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Saturday, 5 February 2011

Film Review - Rope (1948)

Fig.1 Rope Film Poster

Alfred Hitchcock 1948 film "Rope" is acknowledged as one of his more experimental films. This was an adaption of Patrick Hamilton’s stage play which itself was based on a true story, the famous Leopold and Loeb murder case.

The victim screams bringing us inside the apartment. There we find Brandon Shaw and Phillip Morgan have murdered their friend David Kentley. In an act to prove they are more superior to others. They decide to hide his body in a large wooden chest in the middle of their apartment. The friend’s vicious act was inspired by their college professor Rupert Cadell. Who himself believes that murder should be a socially acceptable practice in certain situations.

Fig. 2 Rope Film Still

Later that evening, Brandon and Phillip are hosting a dinner party that will take place in their apartment. Brandon decides that it would be amazing to serve the dinner buffet on the chest itself. This kind of chilling touch according to Brandon, will convert a work of art into a master piece. The dinner guests include Kentley’s father and aunt as well as his fiancé and her ex-boyfriend. With the final guest, their mentor Rupert, who Brandon believes may be able to appreciate the twisted situation. After the guests arrive, the evening grows intense as David’s friends and family worry over his non appearance at the party. With the subject of murder continuously being raised in the conversations, and the agitated behaviour of Phillip, Rupert starts to become suspicious and begins to put 2 and 2 together.

Fig. 3 Rope Film Still

The scenes in the film are no more than about a series of short takes, edited together to created the appearance of one continuous shot throughout the film. This makes the viewers feel like they are watching a stage performance not an actual film. "The reason the film works so well however, is not a benefit of the script, but more of the manner in which it was filmed." (Pitt,2005) This style of directing that Hitchcock used was the first film to attempt this style of filmmaking. Not making him the last as several other directors have continued to used this style of filmmaking.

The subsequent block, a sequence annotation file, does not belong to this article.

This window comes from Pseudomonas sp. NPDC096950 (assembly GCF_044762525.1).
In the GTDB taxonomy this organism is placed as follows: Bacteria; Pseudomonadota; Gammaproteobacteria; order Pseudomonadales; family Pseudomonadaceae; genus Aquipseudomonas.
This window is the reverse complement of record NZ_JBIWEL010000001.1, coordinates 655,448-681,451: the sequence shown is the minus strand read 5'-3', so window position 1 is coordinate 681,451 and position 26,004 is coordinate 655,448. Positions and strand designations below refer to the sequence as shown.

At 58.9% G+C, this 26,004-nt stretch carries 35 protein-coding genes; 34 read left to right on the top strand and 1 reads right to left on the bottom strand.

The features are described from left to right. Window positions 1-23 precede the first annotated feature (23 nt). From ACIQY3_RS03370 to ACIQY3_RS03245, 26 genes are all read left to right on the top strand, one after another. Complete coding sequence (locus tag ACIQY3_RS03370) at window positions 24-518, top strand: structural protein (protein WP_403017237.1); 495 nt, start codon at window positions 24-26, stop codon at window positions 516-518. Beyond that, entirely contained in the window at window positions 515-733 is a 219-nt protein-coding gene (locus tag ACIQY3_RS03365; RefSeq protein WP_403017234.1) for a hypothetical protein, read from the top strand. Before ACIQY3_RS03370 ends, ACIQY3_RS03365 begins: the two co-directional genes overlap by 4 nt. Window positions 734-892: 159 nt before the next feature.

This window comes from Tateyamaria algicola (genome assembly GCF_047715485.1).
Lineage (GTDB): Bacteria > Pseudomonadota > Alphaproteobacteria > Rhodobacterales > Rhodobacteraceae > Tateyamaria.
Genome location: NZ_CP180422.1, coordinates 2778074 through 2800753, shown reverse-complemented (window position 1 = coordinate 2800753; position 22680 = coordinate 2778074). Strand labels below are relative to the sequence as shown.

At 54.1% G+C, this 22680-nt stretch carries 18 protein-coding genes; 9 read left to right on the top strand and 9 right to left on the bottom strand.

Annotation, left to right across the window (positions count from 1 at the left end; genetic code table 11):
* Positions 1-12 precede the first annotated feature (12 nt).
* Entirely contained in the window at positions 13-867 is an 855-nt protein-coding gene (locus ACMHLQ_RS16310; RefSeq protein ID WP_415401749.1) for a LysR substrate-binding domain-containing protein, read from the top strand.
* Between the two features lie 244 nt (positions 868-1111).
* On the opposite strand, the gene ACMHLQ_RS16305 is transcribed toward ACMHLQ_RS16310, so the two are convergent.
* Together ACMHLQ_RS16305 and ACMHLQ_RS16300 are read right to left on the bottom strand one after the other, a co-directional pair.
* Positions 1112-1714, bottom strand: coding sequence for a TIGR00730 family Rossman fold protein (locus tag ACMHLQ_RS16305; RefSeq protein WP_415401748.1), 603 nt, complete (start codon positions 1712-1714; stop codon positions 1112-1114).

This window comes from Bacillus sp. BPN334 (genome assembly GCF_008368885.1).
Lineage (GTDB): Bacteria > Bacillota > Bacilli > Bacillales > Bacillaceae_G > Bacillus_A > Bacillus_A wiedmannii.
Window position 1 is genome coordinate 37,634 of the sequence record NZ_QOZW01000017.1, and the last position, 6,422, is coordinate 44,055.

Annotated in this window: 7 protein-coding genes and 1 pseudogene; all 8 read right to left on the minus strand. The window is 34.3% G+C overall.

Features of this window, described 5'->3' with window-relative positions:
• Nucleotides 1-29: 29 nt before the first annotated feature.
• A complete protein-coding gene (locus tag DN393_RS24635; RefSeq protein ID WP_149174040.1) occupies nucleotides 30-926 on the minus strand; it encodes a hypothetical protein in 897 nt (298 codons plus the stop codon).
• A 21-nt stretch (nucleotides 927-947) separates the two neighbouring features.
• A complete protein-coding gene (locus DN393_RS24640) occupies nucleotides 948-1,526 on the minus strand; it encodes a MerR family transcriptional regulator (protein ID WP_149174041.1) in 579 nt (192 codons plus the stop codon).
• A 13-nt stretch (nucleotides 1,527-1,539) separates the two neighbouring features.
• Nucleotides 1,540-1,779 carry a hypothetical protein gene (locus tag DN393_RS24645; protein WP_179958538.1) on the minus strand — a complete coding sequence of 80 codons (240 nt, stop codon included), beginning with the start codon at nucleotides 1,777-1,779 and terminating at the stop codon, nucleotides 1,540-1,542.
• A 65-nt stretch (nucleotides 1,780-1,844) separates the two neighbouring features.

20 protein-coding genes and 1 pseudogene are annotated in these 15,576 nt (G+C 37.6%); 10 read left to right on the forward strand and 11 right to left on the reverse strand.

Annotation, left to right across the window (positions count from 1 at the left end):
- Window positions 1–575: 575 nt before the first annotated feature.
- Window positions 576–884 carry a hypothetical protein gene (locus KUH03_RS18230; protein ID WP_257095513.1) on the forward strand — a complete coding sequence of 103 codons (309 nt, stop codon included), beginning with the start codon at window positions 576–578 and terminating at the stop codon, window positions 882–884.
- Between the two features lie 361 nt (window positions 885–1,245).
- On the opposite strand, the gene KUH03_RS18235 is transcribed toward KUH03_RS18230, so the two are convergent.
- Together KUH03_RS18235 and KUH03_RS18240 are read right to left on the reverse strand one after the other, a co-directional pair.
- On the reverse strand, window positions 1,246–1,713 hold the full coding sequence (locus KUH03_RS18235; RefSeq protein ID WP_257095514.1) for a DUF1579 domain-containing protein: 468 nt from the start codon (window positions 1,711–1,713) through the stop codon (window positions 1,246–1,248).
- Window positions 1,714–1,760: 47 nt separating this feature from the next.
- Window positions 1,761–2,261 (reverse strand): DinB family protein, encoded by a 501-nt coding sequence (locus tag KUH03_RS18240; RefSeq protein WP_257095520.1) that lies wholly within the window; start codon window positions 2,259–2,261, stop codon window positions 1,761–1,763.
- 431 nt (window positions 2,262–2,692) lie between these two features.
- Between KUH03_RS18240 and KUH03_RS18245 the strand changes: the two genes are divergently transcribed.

There is one particular scene in the film when the camera is place in a particular position, we watch as the maid is cleaning off the top of chest. With the intention of putting a number of books back in the wooden chest. The view we are seeing is that which is where they placed the body at the beginning of film. With this style of directing that Hitchcock uses it make this scene incredibly suspenseful as we watch and wait for what is about to happen. Any other director could have decided to edit this scene so that it did not seem as long but this would have taken away some of the suspense.

Fig 4. Rope Film Still

"Rope" is one of Hitchcock’s more experimental films. With it being set in just one location and that it was shot in 8 minute takes, which appear to merge into each other. It can be said that "Rope as an experiment with it not only being his first film in colour but also that it was shot in long 8 minute takes and this technique which combined with it being set in one location, predominantly a single room really delivers that feel of being a play" (MovieScene, 2008)

Fig. 5 Rope Film Still

List of Illustrations

Figure 1. Rope (1948)Rope Film Poster. (Accessed on 05/02/2011)
Figure 2. Rope (1948)Rope Film Still. (Accessed on 05/02/2011)
Figure 3. Rope (1948)Rope Film Still. (Accessed on 05/02/2011)
Figure 4. Rope (1948)Rope Film Still. (Accessed on 05/02/2011)
Figure 5. Rope (1948)Rope Film Still. (Accessed on 05/02/2011)


Pitt, Jason (2005) Rope 1948 (Review) (Accessed on 05/02/2011)
MovieScene (2008) Shaw & Morgan Tie The Knot and get Hitch-ed (Rope 1948) (Accessed on 05/02/2011)
Croce  Fernando F. (2006) Rope (review) http://www.slantmagazine (Accessed on 05/02/2011)

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